The growing market for legal marijuana (now available in some form in 24 states) has also generated a demand for security products and service to protect the industry from illegal activities.
“For the most part, companies are looking for what we call the traditional surveillance systems whereby you have visible deterrence,” says Monty Henry, president of DPL-Surveillance-Equipment.com LLC in Ventura, Calif.
Many companies are seeking more sophisticated systems that can help them deal with employee theft, as well as monitoring for outside break-ins, according to Henry.
“We put more emphasis on the (security) systems that you don’t see,” he explains. “If your employees are running off with cash or merchandise, then you need to focus on (preventing) inside jobs. Many of our clients come to us because they want to know what is going on with internal theft and shrinkage. They want us to give them the tools they need to know what is going on internally."
Along with cameras, Henry’s company also provides GPS devices to track the movement of company vehicles. He has also found a growing demand for services such as sweeps to detect listening devices placed within the store or facility by competitors.
“Like any business that makes money, competitors usually want to find out how you make money,” says Henry. “They want to know ‘why are you profitable compared to the other guy?’”
The prime advantage of working with established security companies is the opportunity to buy a complete package of security equipment along with the services needed to maintain and monitor them.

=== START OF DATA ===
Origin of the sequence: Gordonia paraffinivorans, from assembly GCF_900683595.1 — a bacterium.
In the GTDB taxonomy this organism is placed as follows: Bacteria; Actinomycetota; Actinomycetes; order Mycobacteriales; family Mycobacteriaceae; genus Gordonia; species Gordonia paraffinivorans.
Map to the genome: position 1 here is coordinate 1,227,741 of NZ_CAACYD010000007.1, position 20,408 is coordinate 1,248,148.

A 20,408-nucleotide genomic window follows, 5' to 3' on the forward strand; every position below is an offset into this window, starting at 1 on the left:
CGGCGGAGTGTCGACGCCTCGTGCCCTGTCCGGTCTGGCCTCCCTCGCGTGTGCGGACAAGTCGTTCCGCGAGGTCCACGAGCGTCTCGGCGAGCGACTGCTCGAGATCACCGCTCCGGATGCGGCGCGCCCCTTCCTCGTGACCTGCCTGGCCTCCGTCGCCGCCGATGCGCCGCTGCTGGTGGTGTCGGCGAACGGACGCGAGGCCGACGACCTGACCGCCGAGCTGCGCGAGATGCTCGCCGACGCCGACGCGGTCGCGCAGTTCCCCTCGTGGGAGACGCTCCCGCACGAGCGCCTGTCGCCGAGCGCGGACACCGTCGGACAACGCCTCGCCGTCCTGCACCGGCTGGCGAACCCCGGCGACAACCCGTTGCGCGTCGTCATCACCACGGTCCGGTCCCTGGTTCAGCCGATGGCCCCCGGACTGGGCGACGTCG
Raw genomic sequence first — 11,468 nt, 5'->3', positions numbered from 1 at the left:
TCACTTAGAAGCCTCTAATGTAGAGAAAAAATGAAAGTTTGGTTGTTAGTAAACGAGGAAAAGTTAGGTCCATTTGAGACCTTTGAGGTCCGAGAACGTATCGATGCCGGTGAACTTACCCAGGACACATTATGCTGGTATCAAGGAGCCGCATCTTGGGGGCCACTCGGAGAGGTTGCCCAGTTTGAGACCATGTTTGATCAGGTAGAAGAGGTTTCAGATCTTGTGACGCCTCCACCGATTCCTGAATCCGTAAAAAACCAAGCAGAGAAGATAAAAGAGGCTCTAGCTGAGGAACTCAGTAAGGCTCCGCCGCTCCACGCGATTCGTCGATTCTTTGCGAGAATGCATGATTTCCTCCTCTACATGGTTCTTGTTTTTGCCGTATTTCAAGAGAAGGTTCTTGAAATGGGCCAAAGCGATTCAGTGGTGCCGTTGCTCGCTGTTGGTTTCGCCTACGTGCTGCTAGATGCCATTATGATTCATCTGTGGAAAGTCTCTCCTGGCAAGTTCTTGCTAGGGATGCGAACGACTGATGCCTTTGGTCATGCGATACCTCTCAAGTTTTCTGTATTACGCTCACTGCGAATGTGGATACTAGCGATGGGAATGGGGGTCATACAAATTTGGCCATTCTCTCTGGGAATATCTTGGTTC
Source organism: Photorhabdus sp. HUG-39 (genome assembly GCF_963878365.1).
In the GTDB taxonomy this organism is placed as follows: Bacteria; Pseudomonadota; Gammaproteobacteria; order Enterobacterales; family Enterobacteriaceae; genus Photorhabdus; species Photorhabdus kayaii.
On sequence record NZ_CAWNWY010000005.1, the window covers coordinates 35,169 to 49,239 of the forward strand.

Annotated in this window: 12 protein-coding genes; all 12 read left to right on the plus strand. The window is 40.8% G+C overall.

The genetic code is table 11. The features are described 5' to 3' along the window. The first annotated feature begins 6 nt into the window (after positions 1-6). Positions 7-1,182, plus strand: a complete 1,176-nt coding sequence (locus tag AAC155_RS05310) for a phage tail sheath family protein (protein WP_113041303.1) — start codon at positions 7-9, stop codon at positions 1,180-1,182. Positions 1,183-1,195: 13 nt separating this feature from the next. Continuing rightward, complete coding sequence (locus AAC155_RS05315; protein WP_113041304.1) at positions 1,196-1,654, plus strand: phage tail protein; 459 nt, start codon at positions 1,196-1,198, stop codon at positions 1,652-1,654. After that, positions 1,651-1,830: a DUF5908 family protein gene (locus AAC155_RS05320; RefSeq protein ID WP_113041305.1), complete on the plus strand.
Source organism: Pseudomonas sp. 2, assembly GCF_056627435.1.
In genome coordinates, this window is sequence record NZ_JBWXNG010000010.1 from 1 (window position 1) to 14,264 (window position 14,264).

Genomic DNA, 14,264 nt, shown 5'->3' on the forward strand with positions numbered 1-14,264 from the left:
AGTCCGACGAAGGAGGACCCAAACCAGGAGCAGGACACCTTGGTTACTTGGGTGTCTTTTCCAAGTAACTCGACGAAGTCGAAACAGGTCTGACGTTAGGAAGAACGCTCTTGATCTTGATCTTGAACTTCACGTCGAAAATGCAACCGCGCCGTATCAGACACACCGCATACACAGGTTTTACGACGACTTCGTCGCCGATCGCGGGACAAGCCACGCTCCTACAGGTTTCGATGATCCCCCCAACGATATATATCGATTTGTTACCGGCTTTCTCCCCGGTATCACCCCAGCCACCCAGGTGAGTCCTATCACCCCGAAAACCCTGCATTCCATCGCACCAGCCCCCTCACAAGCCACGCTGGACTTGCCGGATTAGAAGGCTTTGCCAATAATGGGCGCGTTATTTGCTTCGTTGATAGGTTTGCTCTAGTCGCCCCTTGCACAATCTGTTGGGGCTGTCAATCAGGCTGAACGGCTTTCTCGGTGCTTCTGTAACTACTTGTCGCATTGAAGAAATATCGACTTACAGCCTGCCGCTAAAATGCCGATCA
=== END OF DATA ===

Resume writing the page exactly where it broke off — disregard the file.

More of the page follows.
Each state with a cannabis industry has drafted strict guidelines for minimum security for dispensaries. These regulations demand commercial-grade II non-residential locks for all entry ways, professional grade cameras with minimum resolution and pixel levels and a host of other products such as panic alarms.
Each state with a cannabis industry has drafted strict guidelines for minimum security for dispensaries
Colorado’s security manual specifies, “All entrances and exits to the facility shall be recorded from both indoor and outdoor vantage points, and capable of clearly identifying the individual entering or exiting the facility.”
“The goal is make sure they don’t just buy something off the shelf at Costco,” says Dan Williams, CEO of Canna Security America (CSA).
DirectView recently entered the Colorado market earlier this year by winning a trio of contracts. These deals involved the installation of a comprehensive package of security and surveillance equipment at each facility. Among the products were IP megapixel security cameras, NVRs and intrusion alarm systems. The three deals generated $140,000 in revenue, according to a company press release.
The company has also expanded beyond the strictly security field to include installation of temperature and light monitoring devices for cannabis grow houses, according to president and CEO Roger Ralston.
When Canna Security America got into the market, it was strictly a product and service provider. Founded in 2009, the operation is now a $4.2 million company.
“We put in alarm systems, cameras and door access controls,” says Williams. “Those were our primary services apart from monitoring and providing the offsite video backup.”
Last year the company formed a subsidiary to provide armed security guards and physical transport of product and cash. Named the Cloverton Group (a play on the famous Pinkerton’s security), this division has recruited ex-military personnel including veterans of private security contractors such as Blackwater.
“We’re trying to position ourselves as a one stop shop for the cannabis industry,” says Williams.
With stores holding large amounts of cash, the need for armed guards has become an obvious growth area for companies.
"Those companies that can offer a complete solution are likely to garner more business and more market share," he adds.